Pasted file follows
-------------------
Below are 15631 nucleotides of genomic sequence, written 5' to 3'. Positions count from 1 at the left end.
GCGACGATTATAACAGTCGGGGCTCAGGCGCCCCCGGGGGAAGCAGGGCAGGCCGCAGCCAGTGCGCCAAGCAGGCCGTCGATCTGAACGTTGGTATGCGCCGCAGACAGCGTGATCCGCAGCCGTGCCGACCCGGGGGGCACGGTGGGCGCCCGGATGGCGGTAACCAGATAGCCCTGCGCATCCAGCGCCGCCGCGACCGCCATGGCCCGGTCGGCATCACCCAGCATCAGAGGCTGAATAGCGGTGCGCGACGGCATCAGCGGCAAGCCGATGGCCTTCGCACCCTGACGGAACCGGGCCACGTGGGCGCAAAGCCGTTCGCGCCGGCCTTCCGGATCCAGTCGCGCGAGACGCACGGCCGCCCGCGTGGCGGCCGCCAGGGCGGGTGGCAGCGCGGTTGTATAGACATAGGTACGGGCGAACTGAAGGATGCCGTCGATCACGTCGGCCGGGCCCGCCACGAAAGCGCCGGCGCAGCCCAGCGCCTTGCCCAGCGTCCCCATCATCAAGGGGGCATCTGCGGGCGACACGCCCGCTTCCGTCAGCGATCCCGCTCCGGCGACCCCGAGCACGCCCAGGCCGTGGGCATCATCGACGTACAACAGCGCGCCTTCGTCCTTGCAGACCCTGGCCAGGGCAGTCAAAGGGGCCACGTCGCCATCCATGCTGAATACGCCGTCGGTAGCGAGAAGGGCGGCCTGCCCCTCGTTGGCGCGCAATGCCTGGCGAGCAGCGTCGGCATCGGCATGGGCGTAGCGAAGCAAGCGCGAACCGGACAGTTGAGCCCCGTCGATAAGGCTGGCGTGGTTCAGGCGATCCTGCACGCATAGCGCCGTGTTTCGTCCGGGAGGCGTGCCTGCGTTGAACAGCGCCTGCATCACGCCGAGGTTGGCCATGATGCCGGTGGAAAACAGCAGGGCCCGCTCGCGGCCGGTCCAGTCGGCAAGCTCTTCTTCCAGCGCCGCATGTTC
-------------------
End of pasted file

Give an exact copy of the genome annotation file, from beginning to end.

Below are 15631 nucleotides of genomic sequence, written 5' to 3'. Positions count from 1 at the left end.
GCGACGATTATAACAGTCGGGGCTCAGGCGCCCCCGGGGGAAGCAGGGCAGGCCGCAGCCAGTGCGCCAAGCAGGCCGTCGATCTGAACGTTGGTATGCGCCGCAGACAGCGTGATCCGCAGCCGTGCCGACCCGGGGGGCACGGTGGGCGCCCGGATGGCGGTAACCAGATAGCCCTGCGCATCCAGCGCCGCCGCGACCGCCATGGCCCGGTCGGCATCACCCAGCATCAGAGGCTGAATAGCGGTGCGCGACGGCATCAGCGGCAAGCCGATGGCCTTCGCACCCTGACGGAACCGGGCCACGTGGGCGCAAAGCCGTTCGCGCCGGCCTTCCGGATCCAGTCGCGCGAGACGCACGGCCGCCCGCGTGGCGGCCGCCAGGGCGGGTGGCAGCGCGGTTGTATAGACATAGGTACGGGCGAACTGAAGGATGCCGTCGATCACGTCGGCCGGGCCCGCCACGAAAGCGCCGGCGCAGCCCAGCGCCTTGCCCAGCGTCCCCATCATCAAGGGGGCATCTGCGGGCGACACGCCCGCTTCCGTCAGCGATCCCGCTCCGGCGACCCCGAGCACGCCCAGGCCGTGGGCATCATCGACGTACAACAGCGCGCCTTCGTCCTTGCAGACCCTGGCCAGGGCAGTCAAAGGGGCCACGTCGCCATCCATGCTGAATACGCCGTCGGTAGCGAGAAGGGCGGCCTGCCCCTCGTTGGCGCGCAATGCCTGGCGAGCAGCGTCGGCATCGGCATGGGCGTAGCGAAGCAAGCGCGAACCGGACAGTTGAGCCCCGTCGATAAGGCTGGCGTGGTTCAGGCGATCCTGCACGCATAGCGCCGTGTTTCGTCCGGGAGGCGTGCCTGCGTTGAACAGCGCCTGCATCACGCCGAGGTTGGCCATGATGCCGGTGGAAAACAGCAGGGCCCGCTCGCGGCCGGTCCAGTCGGCAAGCTCTTCTTCCAGCGCCGCATGTTC